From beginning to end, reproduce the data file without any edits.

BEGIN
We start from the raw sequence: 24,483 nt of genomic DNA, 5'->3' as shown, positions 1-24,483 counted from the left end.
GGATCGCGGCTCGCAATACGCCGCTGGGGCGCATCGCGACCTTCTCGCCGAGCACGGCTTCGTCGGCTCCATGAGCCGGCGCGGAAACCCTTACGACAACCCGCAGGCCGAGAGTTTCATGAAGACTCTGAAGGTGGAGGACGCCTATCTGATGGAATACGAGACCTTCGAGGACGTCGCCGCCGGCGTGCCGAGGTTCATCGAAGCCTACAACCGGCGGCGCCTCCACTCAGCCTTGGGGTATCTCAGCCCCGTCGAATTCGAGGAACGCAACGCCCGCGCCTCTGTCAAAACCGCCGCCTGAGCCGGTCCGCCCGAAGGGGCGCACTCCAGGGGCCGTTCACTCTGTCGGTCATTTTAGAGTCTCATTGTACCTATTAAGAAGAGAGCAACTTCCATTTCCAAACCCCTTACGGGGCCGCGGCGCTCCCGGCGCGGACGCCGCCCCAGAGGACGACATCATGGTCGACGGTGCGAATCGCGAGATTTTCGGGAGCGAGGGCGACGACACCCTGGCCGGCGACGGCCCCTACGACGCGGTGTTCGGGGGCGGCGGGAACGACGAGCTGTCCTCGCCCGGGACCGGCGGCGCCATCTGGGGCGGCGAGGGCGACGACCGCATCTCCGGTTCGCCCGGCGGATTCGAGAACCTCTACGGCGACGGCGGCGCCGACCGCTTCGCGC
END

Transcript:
We start from the raw sequence: 24,483 nt of genomic DNA, 5'->3' as shown, positions 1-24,483 counted from the left end.
GGATCGCGGCTCGCAATACGCCGCTGGGGCGCATCGCGACCTTCTCGCCGAGCACGGCTTCGTCGGCTCCATGAGCCGGCGCGGAAACCCTTACGACAACCCGCAGGCCGAGAGTTTCATGAAGACTCTGAAGGTGGAGGACGCCTATCTGATGGAATACGAGACCTTCGAGGACGTCGCCGCCGGCGTGCCGAGGTTCATCGAAGCCTACAACCGGCGGCGCCTCCACTCAGCCTTGGGGTATCTCAGCCCCGTCGAATTCGAGGAACGCAACGCCCGCGCCTCTGTCAAAACCGCCGCCTGAGCCGGTCCGCCCGAAGGGGCGCACTCCAGGGGCCGTTCACTCTGTCGGTCATTTTAGAGTCTCATTGTACCTATTAAGAAGAGAGCAACTTCCATTTCCAAACCCCTTACGGGGCCGCGGCGCTCCCGGCGCGGACGCCGCCCCAGAGGACGACATCATGGTCGACGGTGCGAATCGCGAGATTTTCGGGAGCGAGGGCGACGACACCCTGGCCGGCGACGGCCCCTACGACGCGGTGTTCGGGGGCGGCGGGAACGACGAGCTGTCCTCGCCCGGGACCGGCGGCGCCATCTGGGGCGGCGAGGGCGACGACCGCATCTCCGGTTCGCCCGGCGGATTCGAGAACCTCTACGGCGACGGCGGCGCCGACCGCTTCGCGC